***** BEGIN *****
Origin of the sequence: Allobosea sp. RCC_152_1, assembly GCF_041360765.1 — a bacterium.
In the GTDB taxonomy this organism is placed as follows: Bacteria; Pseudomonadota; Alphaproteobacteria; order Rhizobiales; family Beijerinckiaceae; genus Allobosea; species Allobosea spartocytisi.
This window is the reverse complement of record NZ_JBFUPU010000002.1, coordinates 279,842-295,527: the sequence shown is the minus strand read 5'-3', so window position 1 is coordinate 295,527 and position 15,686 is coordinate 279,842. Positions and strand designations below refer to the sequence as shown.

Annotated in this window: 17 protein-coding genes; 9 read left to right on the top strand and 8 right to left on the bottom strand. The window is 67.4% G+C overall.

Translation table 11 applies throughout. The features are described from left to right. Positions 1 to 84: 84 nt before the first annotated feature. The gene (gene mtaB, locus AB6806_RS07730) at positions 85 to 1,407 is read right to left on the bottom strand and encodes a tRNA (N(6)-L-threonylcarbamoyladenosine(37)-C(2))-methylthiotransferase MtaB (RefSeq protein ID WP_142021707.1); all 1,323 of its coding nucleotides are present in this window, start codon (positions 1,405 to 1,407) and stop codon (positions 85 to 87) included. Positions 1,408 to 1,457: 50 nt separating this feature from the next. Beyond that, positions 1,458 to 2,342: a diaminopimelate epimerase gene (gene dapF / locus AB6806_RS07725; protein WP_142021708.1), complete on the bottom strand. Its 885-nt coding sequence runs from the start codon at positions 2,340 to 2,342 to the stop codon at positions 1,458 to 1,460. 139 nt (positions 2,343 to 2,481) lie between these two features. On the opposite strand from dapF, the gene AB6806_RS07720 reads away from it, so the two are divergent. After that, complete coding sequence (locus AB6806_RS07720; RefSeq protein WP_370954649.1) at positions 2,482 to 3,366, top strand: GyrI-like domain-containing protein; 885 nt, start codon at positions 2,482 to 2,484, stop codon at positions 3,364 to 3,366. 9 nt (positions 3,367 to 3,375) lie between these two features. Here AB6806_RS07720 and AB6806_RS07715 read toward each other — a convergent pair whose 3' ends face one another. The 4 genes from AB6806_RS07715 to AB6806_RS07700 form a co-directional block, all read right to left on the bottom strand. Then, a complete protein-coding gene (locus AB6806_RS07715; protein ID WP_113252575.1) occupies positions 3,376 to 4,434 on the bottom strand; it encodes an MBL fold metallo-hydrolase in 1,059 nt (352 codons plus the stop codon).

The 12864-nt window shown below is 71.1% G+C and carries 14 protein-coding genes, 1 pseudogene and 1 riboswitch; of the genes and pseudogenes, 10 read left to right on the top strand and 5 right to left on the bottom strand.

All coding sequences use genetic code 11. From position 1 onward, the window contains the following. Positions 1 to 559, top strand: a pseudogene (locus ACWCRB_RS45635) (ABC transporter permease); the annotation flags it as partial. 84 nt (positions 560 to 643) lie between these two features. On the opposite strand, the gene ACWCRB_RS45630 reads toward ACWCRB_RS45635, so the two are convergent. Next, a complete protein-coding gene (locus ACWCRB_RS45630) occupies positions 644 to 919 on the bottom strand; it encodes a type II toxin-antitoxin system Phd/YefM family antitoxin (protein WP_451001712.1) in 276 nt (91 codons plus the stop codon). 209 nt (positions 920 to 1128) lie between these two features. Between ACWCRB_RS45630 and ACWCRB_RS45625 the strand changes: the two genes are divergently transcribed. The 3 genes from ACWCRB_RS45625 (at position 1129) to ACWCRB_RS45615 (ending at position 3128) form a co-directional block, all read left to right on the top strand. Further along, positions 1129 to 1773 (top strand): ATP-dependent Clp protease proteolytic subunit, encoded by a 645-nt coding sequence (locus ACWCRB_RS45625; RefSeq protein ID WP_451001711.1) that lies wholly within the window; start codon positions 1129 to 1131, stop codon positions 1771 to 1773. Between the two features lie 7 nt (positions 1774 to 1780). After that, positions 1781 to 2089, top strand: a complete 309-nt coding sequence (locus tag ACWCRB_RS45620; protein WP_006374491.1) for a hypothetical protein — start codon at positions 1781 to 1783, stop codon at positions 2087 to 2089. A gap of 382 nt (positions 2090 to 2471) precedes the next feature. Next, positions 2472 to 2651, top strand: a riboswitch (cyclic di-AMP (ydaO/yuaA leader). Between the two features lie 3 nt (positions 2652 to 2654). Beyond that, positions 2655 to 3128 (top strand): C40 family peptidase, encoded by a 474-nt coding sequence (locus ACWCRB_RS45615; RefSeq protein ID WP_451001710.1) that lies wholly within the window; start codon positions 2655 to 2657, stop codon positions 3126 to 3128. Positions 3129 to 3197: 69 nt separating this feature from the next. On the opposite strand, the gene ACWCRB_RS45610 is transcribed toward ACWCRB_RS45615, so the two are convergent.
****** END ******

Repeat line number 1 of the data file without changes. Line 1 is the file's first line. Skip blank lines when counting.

Origin of the sequence: Allobosea sp. RCC_152_1, assembly GCF_041360765.1 — a bacterium.